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Fears of Incest & Molestation

CD Knowles 11 months ago

Dear Knowles,

My sister’s son, who is fourteen, occasionally babysits my five-year-old daughter. Recently I’ve noticed that my daughter doesn’t like being around him. If he enters a room she’s in, she  immediately leaves; in fact, whenever he’s at our house, she sticks close by me and can hardly look at or talk to him. She’s told me she doesn’t want him babysitting her anymore, but when I ask her why she won’t say, other than that she’d prefer a girl to babysit. She won’t tell me, though I’ve asked several times, if my nephew did anything wrong. I worry because my daughter seems scared and depressed and I’ve caught her crying. I don’t know how to address this issue with my sister (in her opinion, her son can do no wrong) but I’m quite sure her son molested my little girl and I don’t know what to do about it. Can you please advise me? 

Fears of Incest & Molestation

incest and molestation

Dear Fears,

Yours is a complicated and difficult situation. It sounds to me, from what you’ve described, as if your nephew behaved badly in one way or another toward your daughter. Touched her inappropriately. Asked her to touch him. Said things that scared her. Forced himself upon her in ways she was too small and young to fend off. You should start by talking to your daughter as openly and honestly and gently as you can, asking her if anything happened with her cousin that made her uncomfortable. Keep it simple. “I’ve noticed you seem nervous around your cousin. Did he do something to hurt you? It’s ok to talk to me about it.” Start with words like that. If she answers in the affirmative, go to your sister, telling her there’s something very sensitive that needs to be discussed. If your daughter seems really disturbed, she will need professional help and you should seek out a qualified licensed therapist. Know in advance that a therapist is duty-bound to call CPS in cases involving sex abuse and molestation, so your nephew will face consequences once you’ve sought professional help. This is something you and your sister and your whole family will have to deal with. Remember: it is your daughter’s emotional and physical health at stake here, and that is your first (and really your only) priority. I wish you luck.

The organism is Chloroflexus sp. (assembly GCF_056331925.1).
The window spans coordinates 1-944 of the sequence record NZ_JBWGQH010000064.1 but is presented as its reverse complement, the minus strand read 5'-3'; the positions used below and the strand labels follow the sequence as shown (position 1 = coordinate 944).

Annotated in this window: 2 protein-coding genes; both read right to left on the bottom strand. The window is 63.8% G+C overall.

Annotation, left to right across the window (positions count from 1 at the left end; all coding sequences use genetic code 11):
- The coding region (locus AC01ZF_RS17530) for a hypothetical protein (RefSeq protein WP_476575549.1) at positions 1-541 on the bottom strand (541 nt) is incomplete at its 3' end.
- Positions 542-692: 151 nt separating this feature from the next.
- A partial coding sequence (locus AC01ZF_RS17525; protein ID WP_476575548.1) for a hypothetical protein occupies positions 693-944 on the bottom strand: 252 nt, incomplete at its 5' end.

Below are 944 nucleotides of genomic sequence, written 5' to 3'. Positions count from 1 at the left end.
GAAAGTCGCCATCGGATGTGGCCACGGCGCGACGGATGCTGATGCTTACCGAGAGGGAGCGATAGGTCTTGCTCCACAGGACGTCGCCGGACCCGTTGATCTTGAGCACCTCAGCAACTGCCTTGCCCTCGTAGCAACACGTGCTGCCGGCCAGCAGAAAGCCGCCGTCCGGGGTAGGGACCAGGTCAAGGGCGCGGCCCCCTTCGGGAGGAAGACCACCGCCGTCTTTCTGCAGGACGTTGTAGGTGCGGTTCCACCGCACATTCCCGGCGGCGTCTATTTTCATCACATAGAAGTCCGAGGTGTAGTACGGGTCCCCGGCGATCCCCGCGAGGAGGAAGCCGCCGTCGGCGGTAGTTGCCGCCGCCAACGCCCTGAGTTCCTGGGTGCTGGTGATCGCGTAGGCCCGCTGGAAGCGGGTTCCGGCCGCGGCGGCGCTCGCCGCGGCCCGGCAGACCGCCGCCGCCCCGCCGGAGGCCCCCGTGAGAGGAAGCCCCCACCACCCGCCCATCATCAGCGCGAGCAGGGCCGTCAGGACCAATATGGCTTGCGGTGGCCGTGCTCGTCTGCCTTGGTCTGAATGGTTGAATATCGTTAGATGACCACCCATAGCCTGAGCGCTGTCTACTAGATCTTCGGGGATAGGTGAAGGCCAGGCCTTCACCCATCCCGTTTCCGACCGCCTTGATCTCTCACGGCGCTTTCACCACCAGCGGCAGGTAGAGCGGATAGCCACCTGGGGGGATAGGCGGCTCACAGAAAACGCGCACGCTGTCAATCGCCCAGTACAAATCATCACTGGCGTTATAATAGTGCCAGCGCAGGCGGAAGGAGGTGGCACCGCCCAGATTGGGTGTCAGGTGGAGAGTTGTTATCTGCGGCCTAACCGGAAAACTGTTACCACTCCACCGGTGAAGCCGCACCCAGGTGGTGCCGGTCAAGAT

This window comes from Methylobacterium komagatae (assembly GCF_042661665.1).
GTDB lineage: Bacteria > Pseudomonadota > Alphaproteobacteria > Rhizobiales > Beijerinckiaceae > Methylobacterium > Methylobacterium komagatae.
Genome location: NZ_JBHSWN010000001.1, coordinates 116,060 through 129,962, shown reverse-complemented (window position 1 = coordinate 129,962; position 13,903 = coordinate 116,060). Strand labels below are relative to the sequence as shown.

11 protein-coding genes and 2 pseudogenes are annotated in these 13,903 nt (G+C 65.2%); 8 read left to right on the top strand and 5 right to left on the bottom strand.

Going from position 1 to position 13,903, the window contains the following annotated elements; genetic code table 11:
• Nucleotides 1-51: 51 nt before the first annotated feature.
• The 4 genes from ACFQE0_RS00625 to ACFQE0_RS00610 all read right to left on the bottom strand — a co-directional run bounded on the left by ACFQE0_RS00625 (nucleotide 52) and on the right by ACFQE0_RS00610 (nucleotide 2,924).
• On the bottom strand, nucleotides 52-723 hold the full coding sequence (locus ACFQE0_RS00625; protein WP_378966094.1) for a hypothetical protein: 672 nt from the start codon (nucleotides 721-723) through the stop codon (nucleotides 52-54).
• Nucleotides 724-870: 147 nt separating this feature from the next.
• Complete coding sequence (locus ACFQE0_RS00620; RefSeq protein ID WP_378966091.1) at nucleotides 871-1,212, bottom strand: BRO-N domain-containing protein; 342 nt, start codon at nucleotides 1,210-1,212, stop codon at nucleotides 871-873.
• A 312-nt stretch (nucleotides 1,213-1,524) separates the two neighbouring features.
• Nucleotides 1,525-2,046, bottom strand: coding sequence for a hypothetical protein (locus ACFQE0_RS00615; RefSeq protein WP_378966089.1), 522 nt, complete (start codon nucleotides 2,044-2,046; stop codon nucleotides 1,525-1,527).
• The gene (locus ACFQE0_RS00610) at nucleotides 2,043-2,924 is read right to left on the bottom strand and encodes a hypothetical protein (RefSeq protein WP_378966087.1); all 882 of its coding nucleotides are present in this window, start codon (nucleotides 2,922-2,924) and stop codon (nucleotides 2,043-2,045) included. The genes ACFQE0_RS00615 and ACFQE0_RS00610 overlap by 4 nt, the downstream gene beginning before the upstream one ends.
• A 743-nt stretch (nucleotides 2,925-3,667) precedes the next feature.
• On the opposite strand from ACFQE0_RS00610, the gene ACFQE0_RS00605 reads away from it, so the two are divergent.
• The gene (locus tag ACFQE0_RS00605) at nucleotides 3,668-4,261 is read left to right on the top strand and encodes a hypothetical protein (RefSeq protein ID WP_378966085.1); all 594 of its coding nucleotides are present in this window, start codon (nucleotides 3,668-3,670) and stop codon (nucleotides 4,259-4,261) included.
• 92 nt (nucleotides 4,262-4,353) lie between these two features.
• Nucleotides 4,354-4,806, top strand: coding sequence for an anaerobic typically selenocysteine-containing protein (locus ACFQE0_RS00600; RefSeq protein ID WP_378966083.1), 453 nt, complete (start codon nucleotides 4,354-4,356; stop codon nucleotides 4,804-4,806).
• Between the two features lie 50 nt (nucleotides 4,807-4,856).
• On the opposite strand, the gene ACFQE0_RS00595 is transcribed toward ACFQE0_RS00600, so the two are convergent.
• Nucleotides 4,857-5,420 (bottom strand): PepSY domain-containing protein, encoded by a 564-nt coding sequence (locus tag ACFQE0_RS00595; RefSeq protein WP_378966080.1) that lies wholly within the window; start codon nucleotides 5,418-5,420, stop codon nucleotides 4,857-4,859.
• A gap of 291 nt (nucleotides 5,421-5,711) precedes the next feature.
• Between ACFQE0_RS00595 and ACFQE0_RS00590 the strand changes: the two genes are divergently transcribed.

CD Knowles


exasperated mom

Dear Exasperated,

I so totally know the feeling. Honestly, I thought I was going to murder my daughter until she got through that awful period where she was making demands on me every other second. Believe me, it gets better, so hang in there.

Whitney J., Houston, TX


Dear Exasperated,

You’re the adult who brought your daughter into this world and so you should learn to love and take care of her no matter how difficult she may be at times. That’s your job way before writing a book, and do you know how lucky you are? Some people aren’t blessed with children and go through life sad and lonely without anyone to love. I suggest you stop complaining.

Kevin J., Abilene, TX


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Disclaimer: CD Knowles is not a doctor or psychotherapist. Any opinions expressed on Knowles Knows are just that — opinions.

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